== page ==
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CES 2010 - Las Vegas All Over Again (Why ?)
Here We Go Once More
The Venetian Hotel's unwelcoming prestige plops those who trudge its CES-affiliated corridors on their rears. One's patience is stretched to its maximum waiting for elevators. The Flamingo Hotel's longer in the tooth ancient elegance makes for a more relaxed, happier venue for "The Show" ... a funky, gentle welcome for reviewers eager to hear good sound. The discrepancy between the so called "higher" status CES audiophile world and its blue collar rival has been in place each year since the old CES "high-end" bash at the Alexis Park (the traditional playground of airline personnel on lay-over's) went the way of typewriters.
I will not strive for exhaustive reporting, as my dear pal and audiophile scholar Greg Weaver accomplishes annually. Instead, I'll highlight the three sound systems that earned my greatest respect.
Three, Two, One
Jonathan Tinn found a way to bring Evolution Acoustics' $35,000 "MM Two" speakers into play with the gloriously expensive darTZeel $125,000 monoblock amplifiers. The result was utterly compelling—in fact, spooky real sound that essentially "recreated" the soundstage dimensions and ambient vibe of New York's famous Birdland, where I recorded Chico O'Farrill's 18-piece Afro-Cuban Orchestra.
This system was so utterly real in its offering of what actually occurred on John Valenti's magnificent jazz club's stage that I found myself literally unable to avoid return trips to Jonathan Tinn's musical universe. Three days in a row I wandered in, hopeful that the exotically appointed front row middle seat was unoccupied. Over and over I recommended, to all I knew within the span of those three days that a visit to that uniquely engaging sonic set up was imperative.
Not to be outflanked, Dan Wright's elegantly uncluttered room avoided visual glamour, sublimating all of its glory to the flat out "rightness" of its musical presentation. Dan is an understated man but his sound presentation, elegant in its visual simplicity, was far from sonically shy. You had to sit and hear the "dead on" relaxation and timbral seduction it delivered... genuinely a sound system to be sought after and savored.
Not last in the least, and quite probably first in magnitude of sheer sonic and musical accuracy, John McDonald's Audience set up was, on one hand, nearly infinitely underwhelming visually but, on the other hand, infinitely beguiling musically and most of all precise with dynamic and spatial sonic accuracy.
Let me expand a bit. A few weeks before walking into the Audience Room in The Flamingo, I heard (in Maestro McDonald's Sonic Laboratory) his long-gestating 16+16 line array speakers. Those speakers may be the absolutely best, most thoroughly 3-D and wholly-resolving speakers I've heard in a lifetime of listening. They are now in full production mode and I recommend anyone looking for an "ultimate" sonic experience to check them out at leisure with purposive ambition. With my mid-December audition, I heard a speaker whose previous iterations across fourteen years or so I'd heard at five or six "places" along the way to its present sonic triumph. When I came upon the 16+16's dazzling musical brilliance—audio performance that arrests my ability to articulate its life-like truthfulness—I was not prepared even though I was familiar with the steady escalation of this rare behemoth's climb toward a lonely high audio plateau.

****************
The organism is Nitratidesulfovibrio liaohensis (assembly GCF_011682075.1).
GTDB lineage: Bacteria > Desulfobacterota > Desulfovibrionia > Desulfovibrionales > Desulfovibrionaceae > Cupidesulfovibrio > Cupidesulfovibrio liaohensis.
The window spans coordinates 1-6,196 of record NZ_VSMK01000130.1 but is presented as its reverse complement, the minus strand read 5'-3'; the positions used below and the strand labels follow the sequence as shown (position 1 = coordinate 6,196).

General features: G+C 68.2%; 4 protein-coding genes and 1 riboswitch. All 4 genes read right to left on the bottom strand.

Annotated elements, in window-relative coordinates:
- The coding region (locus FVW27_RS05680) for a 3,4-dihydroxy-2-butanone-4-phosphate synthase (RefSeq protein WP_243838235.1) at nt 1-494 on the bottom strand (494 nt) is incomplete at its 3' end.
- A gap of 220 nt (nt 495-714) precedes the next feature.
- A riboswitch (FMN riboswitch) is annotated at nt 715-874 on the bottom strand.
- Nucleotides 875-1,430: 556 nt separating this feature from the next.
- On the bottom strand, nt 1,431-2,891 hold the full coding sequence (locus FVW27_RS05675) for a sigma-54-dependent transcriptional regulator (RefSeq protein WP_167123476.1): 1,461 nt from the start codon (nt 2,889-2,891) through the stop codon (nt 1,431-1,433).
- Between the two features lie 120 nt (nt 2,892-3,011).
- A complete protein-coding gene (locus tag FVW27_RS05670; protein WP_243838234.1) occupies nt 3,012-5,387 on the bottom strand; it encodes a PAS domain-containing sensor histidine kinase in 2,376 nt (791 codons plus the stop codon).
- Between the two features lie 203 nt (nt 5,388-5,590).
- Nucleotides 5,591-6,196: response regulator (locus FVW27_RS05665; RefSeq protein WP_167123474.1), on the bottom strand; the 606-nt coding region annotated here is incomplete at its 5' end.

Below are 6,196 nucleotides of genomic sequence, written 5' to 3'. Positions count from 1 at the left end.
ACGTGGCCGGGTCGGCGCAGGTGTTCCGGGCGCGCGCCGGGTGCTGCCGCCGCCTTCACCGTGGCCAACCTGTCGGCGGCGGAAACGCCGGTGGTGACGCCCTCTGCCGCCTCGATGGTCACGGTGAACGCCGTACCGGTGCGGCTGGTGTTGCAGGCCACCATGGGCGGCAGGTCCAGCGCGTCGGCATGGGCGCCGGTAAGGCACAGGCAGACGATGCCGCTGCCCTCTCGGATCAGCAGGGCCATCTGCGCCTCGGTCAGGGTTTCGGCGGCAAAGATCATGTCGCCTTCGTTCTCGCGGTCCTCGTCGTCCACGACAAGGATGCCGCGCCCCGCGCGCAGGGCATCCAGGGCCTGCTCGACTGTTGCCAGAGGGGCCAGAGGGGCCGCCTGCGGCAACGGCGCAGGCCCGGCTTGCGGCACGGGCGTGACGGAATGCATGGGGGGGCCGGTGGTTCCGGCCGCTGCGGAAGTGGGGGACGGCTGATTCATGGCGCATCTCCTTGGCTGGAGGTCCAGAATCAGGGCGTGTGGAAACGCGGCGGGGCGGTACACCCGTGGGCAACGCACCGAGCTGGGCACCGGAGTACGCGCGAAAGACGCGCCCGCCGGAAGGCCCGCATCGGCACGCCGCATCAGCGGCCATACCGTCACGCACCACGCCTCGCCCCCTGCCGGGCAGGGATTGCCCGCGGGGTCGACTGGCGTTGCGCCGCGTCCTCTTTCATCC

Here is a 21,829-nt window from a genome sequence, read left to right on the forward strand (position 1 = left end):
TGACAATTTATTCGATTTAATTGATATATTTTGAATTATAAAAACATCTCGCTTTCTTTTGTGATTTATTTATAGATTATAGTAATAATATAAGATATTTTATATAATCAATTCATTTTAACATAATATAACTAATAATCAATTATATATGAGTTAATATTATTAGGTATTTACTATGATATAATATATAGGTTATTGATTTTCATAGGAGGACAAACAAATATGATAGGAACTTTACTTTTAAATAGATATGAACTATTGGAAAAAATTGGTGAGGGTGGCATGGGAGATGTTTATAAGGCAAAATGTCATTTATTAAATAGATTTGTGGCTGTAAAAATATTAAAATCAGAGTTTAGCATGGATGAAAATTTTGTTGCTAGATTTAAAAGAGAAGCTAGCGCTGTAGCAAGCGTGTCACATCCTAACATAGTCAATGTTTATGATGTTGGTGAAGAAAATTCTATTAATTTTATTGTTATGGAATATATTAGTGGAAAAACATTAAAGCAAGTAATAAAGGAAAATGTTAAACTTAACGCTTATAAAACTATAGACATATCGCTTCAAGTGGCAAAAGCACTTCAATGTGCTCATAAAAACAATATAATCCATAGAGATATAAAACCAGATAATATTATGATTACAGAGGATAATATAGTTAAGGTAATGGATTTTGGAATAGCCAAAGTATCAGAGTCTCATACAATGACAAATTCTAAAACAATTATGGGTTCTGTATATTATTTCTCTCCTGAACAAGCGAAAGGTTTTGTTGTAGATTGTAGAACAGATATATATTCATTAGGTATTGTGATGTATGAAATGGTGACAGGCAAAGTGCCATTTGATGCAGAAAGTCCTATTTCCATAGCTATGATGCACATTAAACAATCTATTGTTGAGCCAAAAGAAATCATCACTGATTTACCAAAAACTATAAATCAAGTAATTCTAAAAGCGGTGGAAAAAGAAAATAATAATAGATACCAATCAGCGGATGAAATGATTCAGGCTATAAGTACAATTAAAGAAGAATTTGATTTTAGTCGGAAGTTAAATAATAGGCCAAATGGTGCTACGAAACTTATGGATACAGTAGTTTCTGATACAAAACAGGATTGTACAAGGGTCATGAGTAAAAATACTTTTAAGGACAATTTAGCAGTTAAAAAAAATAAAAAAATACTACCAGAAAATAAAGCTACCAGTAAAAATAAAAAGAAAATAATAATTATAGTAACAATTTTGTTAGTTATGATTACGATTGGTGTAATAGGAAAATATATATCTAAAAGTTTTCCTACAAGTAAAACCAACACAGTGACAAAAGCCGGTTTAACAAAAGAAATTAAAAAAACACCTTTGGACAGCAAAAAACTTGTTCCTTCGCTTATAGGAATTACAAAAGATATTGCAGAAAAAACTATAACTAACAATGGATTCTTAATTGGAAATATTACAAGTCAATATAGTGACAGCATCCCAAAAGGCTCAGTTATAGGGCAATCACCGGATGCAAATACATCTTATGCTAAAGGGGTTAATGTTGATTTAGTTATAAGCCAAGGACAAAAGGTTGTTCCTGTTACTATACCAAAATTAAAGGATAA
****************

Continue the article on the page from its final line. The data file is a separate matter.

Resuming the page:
Audience's 16+16 line array speakers are in a class by themselves. I want them. I need them. And, as Elvis often crooned lustily, I love them. That's all I can say right here. But a stunning follow up to that "startlement" came out of left fields at The Flamingo when I sat down, as a courtesy to John McDonald and his faithful audio crew, only to hear not a "miniature version" of the gigantic 16+16 speakers but, in the Audience 2+2, another sonic universe altogether. Yes, the soundstage is smaller. You'd be right to think that, when 64 drivers are replaced by 8 drivers, things musical change considerably. They do, but not for the worse. In very seductive and concrete ways, the 2+2 line array speakers are the emotional and lyrical equal of their far bigger cousin.
How, you ask. First, I have never heard a more accurate presentation of my recordings. Dynamic heft, just right. Timbral resonance and ambient complexity, dead on. A sense of "being there" (in Birdland; at Yoshi's; outdoors; indoors; small hall; big venue… regardless) delivered unabated, no particle or nuance left unrevealed.
Second, imaging. How do such relatively modest-sized speakers throw such large un-blurred images, musical details and "you are there" audio elements in front and all around the listener? With the right recordings, these little dragon-slayer speakers deliver a virtual three-dimensional, surround sound hologram at (around) an auditor. That illusion of concrete musical immediacy and contextual spatial presence has everything to do with phase accuracy on the recording recreated by the phase precision of the 2+2 speakers.
Third, you have to hear these beautiful boxes to believe what I'm reporting. This ain't normal. It's almost un-believable. If I were not fully certain of what I've experienced with them—and re-experience again, now that I have these lovely rapscallions here @ Casa BluePort to temporarily work with in monitoring and mastering my next BluePort album—I'd be reluctant to say such laudatory things. The bottom line is that you have to listen to the 2+2 for yourself. At $5000/pair, they are a glimpse of musical nirvana and sonic magic at a price that resembles the era when Studebaker and the good ol' Nash "Rambler" gave hard working grunts a chance to drive their squeeze to Steak'n Shake in affordable style.